Chronic Myeloid Leukemia Coverage from Every Angle

Are Symptoms of Anxiety and Depression Common in TKI-Treated Patients With CML?

By: Joseph Fanelli
Posted: Thursday, December 17, 2020

According to findings presented in Leukemia & Lymphoma, anxiety and depression are common symptoms for patients with chronic myeloid leukemia (CML) receiving tyrosine kinase inhibitor (TKI) therapy. Qian Jiang, MD, of the Peking University Institute of Hematology, Beijing, and colleagues noted that female patients, those with lower education levels, and individuals with higher comorbidity burdens may be more likely to experience severe anxiety and depression symptoms as well.

“Our study suggests that we should pay more attention to early assessment, recognition, and proper management for those at high risk for anxiety and depression symptoms in CML patients during TKI therapy,” the authors concluded.

In this study, the authors recruited 1,169 patients from the Peking University People’s Hospital. Patients had CML and no family history of anxiety, depression, or other psychiatric disorders. The patients were evaluated for anxiety and depression symptoms before starting TKI therapy and again at 6 and 12 months into treatment. In addition, patients who had received TKI therapy for 3 months at the first evaluation of anxiety and depression were included for a cross-sectional cohort.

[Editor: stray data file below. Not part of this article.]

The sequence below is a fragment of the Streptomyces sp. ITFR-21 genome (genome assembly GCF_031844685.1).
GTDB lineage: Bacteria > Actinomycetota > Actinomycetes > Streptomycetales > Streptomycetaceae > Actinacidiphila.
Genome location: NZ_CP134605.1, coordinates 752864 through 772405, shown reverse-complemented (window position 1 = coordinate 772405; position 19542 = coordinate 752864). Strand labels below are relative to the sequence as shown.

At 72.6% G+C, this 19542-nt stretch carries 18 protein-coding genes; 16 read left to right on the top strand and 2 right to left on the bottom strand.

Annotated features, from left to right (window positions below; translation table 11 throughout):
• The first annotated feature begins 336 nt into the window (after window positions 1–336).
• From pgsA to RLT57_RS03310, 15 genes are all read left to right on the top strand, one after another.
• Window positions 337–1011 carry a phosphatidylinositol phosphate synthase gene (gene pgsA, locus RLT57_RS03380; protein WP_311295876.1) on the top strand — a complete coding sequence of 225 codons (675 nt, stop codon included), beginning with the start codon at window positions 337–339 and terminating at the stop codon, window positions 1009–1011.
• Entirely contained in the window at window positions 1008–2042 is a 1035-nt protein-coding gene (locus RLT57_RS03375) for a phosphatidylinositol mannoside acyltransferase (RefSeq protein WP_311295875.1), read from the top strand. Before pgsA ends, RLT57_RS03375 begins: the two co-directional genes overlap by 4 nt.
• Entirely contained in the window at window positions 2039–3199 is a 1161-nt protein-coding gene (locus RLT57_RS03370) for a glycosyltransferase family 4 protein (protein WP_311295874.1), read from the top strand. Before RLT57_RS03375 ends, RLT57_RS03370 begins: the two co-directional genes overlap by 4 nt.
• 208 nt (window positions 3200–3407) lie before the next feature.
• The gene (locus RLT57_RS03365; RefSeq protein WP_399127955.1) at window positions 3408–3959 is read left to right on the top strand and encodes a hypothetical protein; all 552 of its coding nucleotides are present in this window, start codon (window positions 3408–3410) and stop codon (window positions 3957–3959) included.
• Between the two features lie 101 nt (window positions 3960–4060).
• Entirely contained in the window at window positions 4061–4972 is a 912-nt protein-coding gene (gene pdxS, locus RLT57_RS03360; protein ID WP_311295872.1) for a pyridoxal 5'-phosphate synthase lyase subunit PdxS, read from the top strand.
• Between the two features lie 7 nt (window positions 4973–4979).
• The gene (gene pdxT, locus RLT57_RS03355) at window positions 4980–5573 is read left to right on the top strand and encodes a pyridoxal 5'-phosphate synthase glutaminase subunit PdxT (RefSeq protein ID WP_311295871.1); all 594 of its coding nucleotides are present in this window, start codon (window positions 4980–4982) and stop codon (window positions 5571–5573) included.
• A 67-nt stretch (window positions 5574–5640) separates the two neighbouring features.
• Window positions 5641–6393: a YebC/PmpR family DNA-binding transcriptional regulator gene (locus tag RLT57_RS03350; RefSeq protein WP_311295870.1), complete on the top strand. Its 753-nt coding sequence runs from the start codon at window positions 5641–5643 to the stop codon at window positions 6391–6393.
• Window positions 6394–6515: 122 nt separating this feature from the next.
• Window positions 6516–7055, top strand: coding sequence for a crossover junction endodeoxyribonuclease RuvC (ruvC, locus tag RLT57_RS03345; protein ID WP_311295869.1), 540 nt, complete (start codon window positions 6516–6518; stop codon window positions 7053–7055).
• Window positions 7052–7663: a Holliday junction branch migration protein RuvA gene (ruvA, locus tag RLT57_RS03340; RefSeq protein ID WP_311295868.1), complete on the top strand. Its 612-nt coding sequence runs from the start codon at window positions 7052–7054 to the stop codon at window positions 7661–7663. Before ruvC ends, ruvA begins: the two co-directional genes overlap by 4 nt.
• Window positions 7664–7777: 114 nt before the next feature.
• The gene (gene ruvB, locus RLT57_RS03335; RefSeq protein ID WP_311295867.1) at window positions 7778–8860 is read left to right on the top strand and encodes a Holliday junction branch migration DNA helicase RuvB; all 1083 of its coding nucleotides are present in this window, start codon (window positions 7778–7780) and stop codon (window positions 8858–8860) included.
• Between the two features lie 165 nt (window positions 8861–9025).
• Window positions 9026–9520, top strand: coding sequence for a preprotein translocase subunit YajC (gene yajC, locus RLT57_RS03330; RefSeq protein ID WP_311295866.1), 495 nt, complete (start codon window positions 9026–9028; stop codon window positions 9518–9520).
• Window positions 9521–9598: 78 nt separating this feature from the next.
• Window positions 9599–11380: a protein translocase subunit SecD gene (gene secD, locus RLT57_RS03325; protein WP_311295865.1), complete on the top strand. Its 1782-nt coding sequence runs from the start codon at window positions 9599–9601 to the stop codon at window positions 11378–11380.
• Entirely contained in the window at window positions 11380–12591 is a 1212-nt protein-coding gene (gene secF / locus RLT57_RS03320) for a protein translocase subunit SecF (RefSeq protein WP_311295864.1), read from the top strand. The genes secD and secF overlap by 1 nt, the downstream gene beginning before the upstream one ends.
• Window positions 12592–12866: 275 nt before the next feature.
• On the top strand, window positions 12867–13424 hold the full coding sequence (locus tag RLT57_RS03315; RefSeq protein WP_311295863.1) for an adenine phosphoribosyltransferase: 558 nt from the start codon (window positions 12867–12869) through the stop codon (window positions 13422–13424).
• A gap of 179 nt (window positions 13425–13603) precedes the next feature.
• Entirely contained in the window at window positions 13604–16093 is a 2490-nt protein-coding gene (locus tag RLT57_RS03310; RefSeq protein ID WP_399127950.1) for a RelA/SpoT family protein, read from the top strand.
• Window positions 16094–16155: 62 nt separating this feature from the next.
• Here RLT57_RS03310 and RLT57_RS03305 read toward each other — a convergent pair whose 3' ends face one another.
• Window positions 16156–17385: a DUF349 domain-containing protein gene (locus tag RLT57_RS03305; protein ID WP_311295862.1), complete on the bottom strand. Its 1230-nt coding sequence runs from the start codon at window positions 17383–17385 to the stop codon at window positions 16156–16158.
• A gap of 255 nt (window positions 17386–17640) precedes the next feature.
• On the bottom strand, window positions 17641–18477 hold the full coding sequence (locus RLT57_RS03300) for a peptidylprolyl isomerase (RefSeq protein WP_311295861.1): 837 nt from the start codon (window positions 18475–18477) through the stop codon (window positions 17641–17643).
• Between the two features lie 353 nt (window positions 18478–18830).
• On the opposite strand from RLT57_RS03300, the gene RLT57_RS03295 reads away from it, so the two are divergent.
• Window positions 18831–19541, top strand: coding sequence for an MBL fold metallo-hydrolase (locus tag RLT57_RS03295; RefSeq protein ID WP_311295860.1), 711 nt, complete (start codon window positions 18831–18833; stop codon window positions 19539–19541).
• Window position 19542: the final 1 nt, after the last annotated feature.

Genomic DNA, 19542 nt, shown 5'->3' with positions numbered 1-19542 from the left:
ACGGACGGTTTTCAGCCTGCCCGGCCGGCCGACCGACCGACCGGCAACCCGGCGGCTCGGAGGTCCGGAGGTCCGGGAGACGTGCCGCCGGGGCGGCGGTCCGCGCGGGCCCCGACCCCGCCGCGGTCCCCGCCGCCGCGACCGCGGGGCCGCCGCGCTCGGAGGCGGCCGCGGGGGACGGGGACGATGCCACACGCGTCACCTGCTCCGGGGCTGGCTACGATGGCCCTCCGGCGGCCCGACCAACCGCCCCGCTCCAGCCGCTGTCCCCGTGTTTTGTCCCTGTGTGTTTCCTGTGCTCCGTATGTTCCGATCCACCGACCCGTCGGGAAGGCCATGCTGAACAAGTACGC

The authors found that 251 patients (22.4%) reported anxiety, with mild symptoms in 208 (18.6%), moderate symptoms in 37 (3.3%), and severe symptoms in 6 (0.5%). A total of 415 patients (37.1%) experienced some form of depression, with mild symptoms in 267 (23.8%), moderate symptoms in 134 (12.0%), and severe symptoms in 14 (1.3%).

Additionally, for the 49 patients included in a longitudinal cohort, compared with at baseline, “significantly” higher Self-Rating Depression scores were reported at 6 months and 12 months of TKI therapy. However, the authors found no meaningful change among Self-Rating Anxiety scores for the same patients over time. Of note, more severe symptoms of depression were noted in patients who received second- or third-line TKI therapy, as well as in those who received TKI therapy for more than 1 year.

Disclosure: The authors reported no conflicts of interest.

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